Sunday, June 17, 2018

The $1000 pencil case

Warning: don’t go to sermons for economics.

Last Sunday we were told that markets are fictions and impliedly operate on the principle of personal greed: Adam Smith’s invisible hand was cited in justification of the claim. It was explained that the invisible hand was everyone acting by their own greed to produce the common good.

Not so, of course.

1. The Market is the aggregation of all occasions of transactions between willing sellers and willing buyers, both with full relevant information. Thus is established a fair price for the exchange, with both sides happy. Competition between suppliers on the one hand and between purchasers on the other ensures that purchasers pay no more than necessary and suppliers receive no less than they require. In the aggregate this establishes a fair price for both parties and sees scarce resources applied to real need fairly (to the extent that markets work, for which we need laws, of course), and 'economically'.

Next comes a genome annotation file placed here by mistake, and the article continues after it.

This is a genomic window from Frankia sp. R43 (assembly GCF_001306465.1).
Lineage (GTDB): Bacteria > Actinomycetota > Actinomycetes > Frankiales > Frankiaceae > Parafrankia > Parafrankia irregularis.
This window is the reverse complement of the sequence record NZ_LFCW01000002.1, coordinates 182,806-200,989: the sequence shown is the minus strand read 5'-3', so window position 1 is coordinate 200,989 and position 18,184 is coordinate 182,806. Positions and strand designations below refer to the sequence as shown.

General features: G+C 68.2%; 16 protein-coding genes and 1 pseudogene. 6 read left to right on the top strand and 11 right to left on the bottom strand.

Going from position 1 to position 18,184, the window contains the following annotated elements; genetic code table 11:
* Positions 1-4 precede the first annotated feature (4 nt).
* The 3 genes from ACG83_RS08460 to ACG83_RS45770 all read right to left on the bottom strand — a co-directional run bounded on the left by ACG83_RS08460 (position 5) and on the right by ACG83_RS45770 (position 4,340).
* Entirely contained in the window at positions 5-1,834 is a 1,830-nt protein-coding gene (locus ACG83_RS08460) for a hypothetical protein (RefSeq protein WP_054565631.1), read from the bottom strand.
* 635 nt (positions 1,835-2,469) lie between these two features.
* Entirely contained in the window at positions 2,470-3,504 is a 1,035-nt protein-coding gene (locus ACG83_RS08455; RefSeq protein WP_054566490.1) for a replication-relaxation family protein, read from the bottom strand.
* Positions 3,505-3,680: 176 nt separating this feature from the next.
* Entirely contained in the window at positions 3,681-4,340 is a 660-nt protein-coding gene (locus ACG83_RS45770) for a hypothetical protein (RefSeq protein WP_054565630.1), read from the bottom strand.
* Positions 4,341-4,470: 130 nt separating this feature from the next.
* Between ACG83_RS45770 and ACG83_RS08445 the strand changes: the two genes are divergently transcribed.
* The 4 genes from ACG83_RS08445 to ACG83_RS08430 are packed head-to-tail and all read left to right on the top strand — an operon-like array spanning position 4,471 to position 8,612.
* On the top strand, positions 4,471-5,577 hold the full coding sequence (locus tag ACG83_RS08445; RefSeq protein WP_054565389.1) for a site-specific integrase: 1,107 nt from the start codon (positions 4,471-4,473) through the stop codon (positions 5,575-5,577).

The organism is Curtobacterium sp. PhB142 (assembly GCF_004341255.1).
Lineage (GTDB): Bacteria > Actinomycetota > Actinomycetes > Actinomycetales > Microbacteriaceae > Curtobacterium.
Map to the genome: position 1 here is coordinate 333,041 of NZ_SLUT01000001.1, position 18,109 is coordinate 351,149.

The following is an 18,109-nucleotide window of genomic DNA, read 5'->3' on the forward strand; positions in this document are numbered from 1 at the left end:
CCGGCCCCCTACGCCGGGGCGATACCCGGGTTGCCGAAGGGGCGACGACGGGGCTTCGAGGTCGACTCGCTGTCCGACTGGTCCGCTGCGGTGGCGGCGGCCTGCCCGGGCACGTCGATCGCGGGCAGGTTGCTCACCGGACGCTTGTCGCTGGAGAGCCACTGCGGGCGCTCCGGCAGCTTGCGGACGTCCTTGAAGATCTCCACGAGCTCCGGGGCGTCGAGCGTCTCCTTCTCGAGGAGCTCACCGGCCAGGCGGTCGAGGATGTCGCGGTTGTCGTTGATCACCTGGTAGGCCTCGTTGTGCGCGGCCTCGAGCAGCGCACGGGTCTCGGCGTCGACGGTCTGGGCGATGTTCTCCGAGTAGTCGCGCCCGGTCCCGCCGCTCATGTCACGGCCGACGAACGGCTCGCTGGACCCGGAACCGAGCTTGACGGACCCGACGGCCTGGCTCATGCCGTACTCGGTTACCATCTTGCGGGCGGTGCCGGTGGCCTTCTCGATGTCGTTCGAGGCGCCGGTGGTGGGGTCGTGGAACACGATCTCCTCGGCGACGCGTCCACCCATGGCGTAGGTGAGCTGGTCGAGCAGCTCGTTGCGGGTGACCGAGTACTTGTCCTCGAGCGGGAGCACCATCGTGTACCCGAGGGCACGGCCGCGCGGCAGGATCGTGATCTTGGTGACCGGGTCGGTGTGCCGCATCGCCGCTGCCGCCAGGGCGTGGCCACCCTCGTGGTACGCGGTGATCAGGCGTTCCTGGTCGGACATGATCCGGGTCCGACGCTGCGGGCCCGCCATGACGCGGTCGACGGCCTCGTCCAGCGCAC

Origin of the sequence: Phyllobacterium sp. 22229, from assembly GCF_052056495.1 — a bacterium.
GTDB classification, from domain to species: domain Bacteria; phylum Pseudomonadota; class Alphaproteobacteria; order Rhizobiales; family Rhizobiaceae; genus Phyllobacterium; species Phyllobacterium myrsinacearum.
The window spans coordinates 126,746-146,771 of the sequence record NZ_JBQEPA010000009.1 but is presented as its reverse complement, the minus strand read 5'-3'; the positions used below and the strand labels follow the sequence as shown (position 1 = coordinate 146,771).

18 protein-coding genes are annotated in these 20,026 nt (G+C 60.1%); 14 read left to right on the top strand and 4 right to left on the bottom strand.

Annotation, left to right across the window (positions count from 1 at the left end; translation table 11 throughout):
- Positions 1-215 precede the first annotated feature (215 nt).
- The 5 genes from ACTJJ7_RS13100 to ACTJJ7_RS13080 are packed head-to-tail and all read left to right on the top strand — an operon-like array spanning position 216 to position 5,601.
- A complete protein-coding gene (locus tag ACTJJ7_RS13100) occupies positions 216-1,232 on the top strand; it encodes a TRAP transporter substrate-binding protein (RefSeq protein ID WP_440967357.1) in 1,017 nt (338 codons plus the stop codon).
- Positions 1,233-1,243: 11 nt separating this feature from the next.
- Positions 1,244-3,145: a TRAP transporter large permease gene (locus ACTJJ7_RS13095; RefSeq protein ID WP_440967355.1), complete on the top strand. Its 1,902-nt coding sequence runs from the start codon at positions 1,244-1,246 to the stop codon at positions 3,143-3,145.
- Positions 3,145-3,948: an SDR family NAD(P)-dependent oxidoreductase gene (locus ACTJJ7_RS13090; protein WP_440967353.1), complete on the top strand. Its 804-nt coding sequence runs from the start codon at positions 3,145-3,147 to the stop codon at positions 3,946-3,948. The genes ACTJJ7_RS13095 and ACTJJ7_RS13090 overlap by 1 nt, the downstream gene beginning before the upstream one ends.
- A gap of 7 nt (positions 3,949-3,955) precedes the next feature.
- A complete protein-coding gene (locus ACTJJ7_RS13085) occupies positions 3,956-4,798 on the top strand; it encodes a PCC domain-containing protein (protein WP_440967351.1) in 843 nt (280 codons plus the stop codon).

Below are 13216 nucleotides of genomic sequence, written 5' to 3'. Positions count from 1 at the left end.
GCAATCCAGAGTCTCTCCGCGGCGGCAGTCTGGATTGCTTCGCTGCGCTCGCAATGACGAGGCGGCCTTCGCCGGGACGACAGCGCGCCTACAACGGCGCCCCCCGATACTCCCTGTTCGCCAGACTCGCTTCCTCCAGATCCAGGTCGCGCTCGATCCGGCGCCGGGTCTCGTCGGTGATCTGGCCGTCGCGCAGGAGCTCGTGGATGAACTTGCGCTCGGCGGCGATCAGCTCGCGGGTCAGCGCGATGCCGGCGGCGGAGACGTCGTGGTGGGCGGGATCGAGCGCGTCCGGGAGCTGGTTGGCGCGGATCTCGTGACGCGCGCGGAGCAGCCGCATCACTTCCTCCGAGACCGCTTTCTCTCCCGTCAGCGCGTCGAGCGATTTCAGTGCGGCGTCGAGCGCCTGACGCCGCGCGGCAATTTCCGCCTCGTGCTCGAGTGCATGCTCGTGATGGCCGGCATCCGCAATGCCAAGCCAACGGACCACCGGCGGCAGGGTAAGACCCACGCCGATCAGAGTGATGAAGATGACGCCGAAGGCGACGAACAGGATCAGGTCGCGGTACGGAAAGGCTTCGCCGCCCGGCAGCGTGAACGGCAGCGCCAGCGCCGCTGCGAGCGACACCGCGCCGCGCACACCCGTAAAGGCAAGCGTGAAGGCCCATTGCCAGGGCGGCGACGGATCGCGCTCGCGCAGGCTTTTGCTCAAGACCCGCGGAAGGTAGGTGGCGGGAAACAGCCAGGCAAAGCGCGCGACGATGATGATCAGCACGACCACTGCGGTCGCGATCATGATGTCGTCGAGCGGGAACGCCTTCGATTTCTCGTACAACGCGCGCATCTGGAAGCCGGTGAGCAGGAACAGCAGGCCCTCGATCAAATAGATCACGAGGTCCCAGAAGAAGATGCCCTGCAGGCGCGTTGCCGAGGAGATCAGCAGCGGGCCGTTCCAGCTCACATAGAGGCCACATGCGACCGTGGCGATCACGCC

2. The corollary of the market is that by each person pursuing their own interest (and therefore not the interest of the other party) they all together, in the aggregate, create the best outcome for the common good.

This is why we don’t have to pay $1000 for a pencil case, and cars don’t cost $1.50. Otherwise no one could buy pencil cases, and no one would make cars.

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